# Monads

Building on Functors and Applicatives we can now introduce monads.

A monad is another type of abstract, functional structure. Let's explore what makes it different from the first two structures.

## What is a Monad?

A monad is a computational context. It provides a structure that allows you to chain together operations that have some kind of shared state or similar effect. Whereas pure functional code can only operate on explicit input parameters and affect the program through explicit return values, operations in a monad can affect other computations in the chain implicitly through side effects, especially modification of an implicitly shared value.

## How are monads represented in Lean?

Like functors and applicatives, monads are represented with a type class in Lean:

``````class Monad (m : Type u → Type v) extends Applicative m, Bind m where
``````

Just as every applicative is a functor, every monad is also an applicative and there's one more new base type class used here that you need to understand, namely, `Bind`.

``````class Bind (f : Type u → Type v) where
bind : {α β : Type u} → f α → (α → f β) → f β
``````

The `bind` operator also has infix notation `>>=` where `x >>= g` represents the result of executing `x` to get a value of type `f α` then unwrapping the value `α` from that and passing it to function `g` of type `α → f β` returning the result of type `f β` where `f` is the target structure type (like `Option` or List)

This `bind` operation looks similar to the other ones you've seen so far, if you put them all together `Monad` has the following operations:

``````class Monad (f : Type u → Type v) extends Applicative f, Bind f where
pure {α : Type u} : α → f α
map : {α β : Type u} → (α → β) → f α → f β
seq : {α β : Type u} → f (α → β) → (Unit → f α) → f β
bind : {α β : Type u} → f α → (α → f β) → f β
...
``````

Notice `Monad` also contains `pure` it must also have a "default" way to wrap a value in the structure.

The `bind` operator is similar to the applicative `seq` operator in that it chains two operations, with one of them being function related. Notice that `bind`, `seq` and `map` all take a function of some kind. Let's examine those function types:

• map: `(α → β)`
• seq: `f (α → β)`
• bind: `(α → f β)`

So `map` is a pure function, `seq` is a pure function wrapped in the structure, and `bind` takes a pure input but produces an output wrapped in the structure.

Note: we are ignoring the `(Unit → f α)` function used by `seq` here since that has a special purpose explained in Applicatives Lazy Evaluation.

## Basic Monad Example

Just as `Option` is a functor and an applicative functor, it is also a monad! Let's start with how `Option` implements the Monad type class.

```instance: Monad Optioninstance : Monad: (Type u_1 → Type u_1) → Type (u_1 + 1)Monad Option: Type u_1 → Type u_1Option where
pure := Option.some: {α : Type u_1} → α → Option αOption.some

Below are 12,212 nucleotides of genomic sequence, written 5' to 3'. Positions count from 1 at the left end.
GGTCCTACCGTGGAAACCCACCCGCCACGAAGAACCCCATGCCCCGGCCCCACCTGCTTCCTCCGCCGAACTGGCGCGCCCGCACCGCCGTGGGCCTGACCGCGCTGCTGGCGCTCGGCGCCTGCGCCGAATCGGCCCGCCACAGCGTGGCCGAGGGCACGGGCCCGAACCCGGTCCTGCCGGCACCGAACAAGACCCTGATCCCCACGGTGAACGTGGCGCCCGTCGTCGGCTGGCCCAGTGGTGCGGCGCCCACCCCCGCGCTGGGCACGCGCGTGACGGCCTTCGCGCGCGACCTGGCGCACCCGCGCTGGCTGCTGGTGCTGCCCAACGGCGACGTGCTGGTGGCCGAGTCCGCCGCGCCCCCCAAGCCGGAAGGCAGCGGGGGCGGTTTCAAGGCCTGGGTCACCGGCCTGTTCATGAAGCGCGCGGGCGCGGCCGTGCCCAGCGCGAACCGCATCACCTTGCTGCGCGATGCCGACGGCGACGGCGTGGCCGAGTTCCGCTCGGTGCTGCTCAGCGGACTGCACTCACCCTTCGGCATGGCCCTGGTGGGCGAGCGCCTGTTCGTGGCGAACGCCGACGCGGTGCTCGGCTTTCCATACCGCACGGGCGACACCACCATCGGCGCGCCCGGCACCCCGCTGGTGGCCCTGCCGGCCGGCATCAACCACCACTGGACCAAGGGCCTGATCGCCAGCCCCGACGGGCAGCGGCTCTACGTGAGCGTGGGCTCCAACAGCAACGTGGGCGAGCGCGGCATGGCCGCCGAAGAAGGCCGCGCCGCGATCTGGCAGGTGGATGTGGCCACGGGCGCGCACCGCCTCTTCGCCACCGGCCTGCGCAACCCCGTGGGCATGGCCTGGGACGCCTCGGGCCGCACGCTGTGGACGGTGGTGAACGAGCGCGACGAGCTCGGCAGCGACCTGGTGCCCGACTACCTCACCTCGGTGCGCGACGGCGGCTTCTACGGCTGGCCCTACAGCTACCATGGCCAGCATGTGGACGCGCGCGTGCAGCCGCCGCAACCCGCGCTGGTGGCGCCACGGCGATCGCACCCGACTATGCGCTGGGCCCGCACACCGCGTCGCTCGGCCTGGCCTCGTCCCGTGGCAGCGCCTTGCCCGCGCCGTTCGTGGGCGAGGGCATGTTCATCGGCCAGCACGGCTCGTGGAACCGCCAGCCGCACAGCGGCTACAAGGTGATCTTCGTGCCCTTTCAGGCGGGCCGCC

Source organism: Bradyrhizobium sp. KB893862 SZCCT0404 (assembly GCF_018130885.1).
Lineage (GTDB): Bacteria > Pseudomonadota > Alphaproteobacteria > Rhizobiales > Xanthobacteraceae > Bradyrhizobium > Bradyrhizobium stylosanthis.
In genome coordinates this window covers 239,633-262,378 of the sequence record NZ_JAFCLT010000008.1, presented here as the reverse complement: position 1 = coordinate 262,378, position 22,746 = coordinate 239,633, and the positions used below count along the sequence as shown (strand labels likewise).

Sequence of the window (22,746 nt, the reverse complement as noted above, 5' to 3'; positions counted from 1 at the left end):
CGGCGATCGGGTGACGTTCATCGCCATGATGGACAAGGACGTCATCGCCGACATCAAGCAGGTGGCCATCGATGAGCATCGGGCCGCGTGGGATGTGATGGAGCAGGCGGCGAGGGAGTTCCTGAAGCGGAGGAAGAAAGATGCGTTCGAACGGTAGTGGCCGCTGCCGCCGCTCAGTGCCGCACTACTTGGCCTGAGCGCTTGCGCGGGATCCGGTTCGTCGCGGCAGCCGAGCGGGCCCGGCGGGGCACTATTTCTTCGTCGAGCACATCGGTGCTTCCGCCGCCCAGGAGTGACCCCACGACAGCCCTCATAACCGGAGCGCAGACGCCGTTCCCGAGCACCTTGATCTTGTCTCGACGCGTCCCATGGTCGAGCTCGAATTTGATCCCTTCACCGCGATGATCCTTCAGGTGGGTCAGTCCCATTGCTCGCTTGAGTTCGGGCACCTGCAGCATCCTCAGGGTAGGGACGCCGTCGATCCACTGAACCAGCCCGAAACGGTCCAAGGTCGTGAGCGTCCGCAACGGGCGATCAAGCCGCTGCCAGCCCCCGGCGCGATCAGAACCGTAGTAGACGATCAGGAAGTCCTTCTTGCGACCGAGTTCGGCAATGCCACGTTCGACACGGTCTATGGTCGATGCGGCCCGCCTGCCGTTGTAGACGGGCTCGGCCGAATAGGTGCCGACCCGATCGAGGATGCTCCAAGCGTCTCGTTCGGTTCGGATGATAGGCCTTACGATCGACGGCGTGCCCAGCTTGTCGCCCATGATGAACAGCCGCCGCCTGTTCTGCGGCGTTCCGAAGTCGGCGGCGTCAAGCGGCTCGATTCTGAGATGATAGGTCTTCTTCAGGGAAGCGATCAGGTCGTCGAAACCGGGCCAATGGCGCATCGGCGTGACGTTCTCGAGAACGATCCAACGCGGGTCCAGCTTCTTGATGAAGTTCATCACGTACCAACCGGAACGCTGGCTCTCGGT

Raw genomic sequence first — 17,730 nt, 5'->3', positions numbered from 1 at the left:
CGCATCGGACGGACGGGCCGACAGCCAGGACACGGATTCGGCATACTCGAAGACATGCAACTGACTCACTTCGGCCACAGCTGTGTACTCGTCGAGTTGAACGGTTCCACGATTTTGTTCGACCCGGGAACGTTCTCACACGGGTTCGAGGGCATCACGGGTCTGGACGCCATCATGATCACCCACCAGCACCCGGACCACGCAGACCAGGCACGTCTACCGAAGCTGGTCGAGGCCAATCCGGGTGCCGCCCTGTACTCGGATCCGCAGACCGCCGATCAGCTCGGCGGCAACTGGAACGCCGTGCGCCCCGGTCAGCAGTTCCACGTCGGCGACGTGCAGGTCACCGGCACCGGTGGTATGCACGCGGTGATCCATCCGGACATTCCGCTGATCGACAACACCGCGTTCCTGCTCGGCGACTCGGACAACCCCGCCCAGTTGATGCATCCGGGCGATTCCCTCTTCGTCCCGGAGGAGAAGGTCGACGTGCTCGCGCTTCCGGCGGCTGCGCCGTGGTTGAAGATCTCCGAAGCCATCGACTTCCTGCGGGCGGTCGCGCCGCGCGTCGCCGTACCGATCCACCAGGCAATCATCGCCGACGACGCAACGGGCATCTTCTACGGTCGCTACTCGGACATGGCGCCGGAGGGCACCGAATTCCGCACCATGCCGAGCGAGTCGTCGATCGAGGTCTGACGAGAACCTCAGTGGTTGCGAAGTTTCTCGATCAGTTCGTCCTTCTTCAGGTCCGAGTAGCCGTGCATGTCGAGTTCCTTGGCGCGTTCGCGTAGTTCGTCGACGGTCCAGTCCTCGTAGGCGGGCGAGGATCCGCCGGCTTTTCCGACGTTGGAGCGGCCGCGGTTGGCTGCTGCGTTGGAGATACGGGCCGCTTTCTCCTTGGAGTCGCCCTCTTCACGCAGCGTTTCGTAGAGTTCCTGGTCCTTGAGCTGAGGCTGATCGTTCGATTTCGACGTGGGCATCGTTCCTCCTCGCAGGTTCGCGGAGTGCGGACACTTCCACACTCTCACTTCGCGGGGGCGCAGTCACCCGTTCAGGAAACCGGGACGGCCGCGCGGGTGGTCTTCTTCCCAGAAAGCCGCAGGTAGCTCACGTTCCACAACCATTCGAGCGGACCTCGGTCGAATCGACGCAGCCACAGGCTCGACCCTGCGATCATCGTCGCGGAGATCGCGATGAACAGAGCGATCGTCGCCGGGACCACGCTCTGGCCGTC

bind := Option.bind: {α β : Type u_1} → Option α → (α → Option β) → Option βOption.bind```

where:

``````def Option.bind : Option α → (α → Option β) → Option β
| none,   _ => none
| some a, f => f a
``````

Side note: this function definition is using a special shorthand syntax in Lean where the `:= match a, b with` code can be collapsed away. To make this more clear consider the following simpler example, where `Option.bind` is using the second form like `bar`:

```def foo: Option Nat → Nat → Option Natfoo (x: Option Natx : Option: Type → TypeOption Nat: TypeNat) (y: Naty : Nat: TypeNat) : Option: Type → TypeOption Nat: TypeNat :=
match x: Option Natx, y: Naty with
| none: {α : Type ?u.141} → Option αnone, _ => none: {α : Type} → Option αnone
| some: {α : Type ?u.159} → α → Option αsome x: Natx, y: Naty => some: {α : Type} → α → Option αsome (x: Natx + y: Naty)

def bar: Option Nat → Nat → Option Natbar : Option: Type → TypeOption Nat: TypeNat → Nat: TypeNat → Option: Type → TypeOption Nat: TypeNat
| none: {α : Type ?u.304} → Option αnone, _ => none: {α : Type} → Option αnone
| some: {α : Type ?u.322} → α → Option αsome x: Natx, y: Naty => some: {α : Type} → α → Option αsome (x: Natx + y: Naty)

#evalsome 3
foo: Option Nat → Nat → Option Natfoo (some: {α : Type} → α → Option αsome 1: Nat1) 2: Nat2  -- some 3
#evalsome 3
bar: Option Nat → Nat → Option Natbar (some: {α : Type} → α → Option αsome 1: Nat1) 2: Nat2  -- some 3```

What is important is that `Option.bind` is using a `match` statement to unwrap the input value `Option α`, if it is `none` then it does nothing and returns `none`, if it has a value of type `α` then it applies the function in the second argument `(α → Option β)` to this value, which is the expression `f a` that you see in the line ` | some a, f => f a` above. The function returns a result of type `Option β` which then becomes the return value for `bind`. So there is no structure wrapping required on the return value since the input function already did that.

But let's bring in the definition of a monad. What does it mean to describe `Option` as a computational context?

The `Option` monad encapsulates the context of failure. Essentially, the `Option` monad lets us abort a series of operations whenever one of them fails. This allows future operations to assume that all previous operations have succeeded. Here's some code to motivate this idea:

```def optionFunc1: String → Option NatoptionFunc1 : String: TypeString -> Option: Type → TypeOption Nat: TypeNat